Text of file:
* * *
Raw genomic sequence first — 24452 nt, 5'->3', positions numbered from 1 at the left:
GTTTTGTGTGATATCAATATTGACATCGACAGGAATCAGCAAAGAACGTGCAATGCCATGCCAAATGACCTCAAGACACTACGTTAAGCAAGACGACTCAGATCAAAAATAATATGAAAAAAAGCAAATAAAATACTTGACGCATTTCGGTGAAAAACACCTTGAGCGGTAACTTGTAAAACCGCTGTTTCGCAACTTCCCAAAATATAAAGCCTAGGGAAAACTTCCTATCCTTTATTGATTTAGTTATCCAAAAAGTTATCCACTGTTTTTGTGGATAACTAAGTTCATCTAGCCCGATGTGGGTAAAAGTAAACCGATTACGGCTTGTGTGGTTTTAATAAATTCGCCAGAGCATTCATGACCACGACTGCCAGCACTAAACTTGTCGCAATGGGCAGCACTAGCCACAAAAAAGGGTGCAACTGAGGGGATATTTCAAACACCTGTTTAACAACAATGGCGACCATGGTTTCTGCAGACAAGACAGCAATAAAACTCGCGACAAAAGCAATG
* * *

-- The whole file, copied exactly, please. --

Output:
Raw genomic sequence first — 24452 nt, 5'->3', positions numbered from 1 at the left:
GTTTTGTGTGATATCAATATTGACATCGACAGGAATCAGCAAAGAACGTGCAATGCCATGCCAAATGACCTCAAGACACTACGTTAAGCAAGACGACTCAGATCAAAAATAATATGAAAAAAAGCAAATAAAATACTTGACGCATTTCGGTGAAAAACACCTTGAGCGGTAACTTGTAAAACCGCTGTTTCGCAACTTCCCAAAATATAAAGCCTAGGGAAAACTTCCTATCCTTTATTGATTTAGTTATCCAAAAAGTTATCCACTGTTTTTGTGGATAACTAAGTTCATCTAGCCCGATGTGGGTAAAAGTAAACCGATTACGGCTTGTGTGGTTTTAATAAATTCGCCAGAGCATTCATGACCACGACTGCCAGCACTAAACTTGTCGCAATGGGCAGCACTAGCCACAAAAAAGGGTGCAACTGAGGGGATATTTCAAACACCTGTTTAACAACAATGGCGACCATGGTTTCTGCAGACAAGACAGCAATAAAACTCGCGACAAAAGCAATG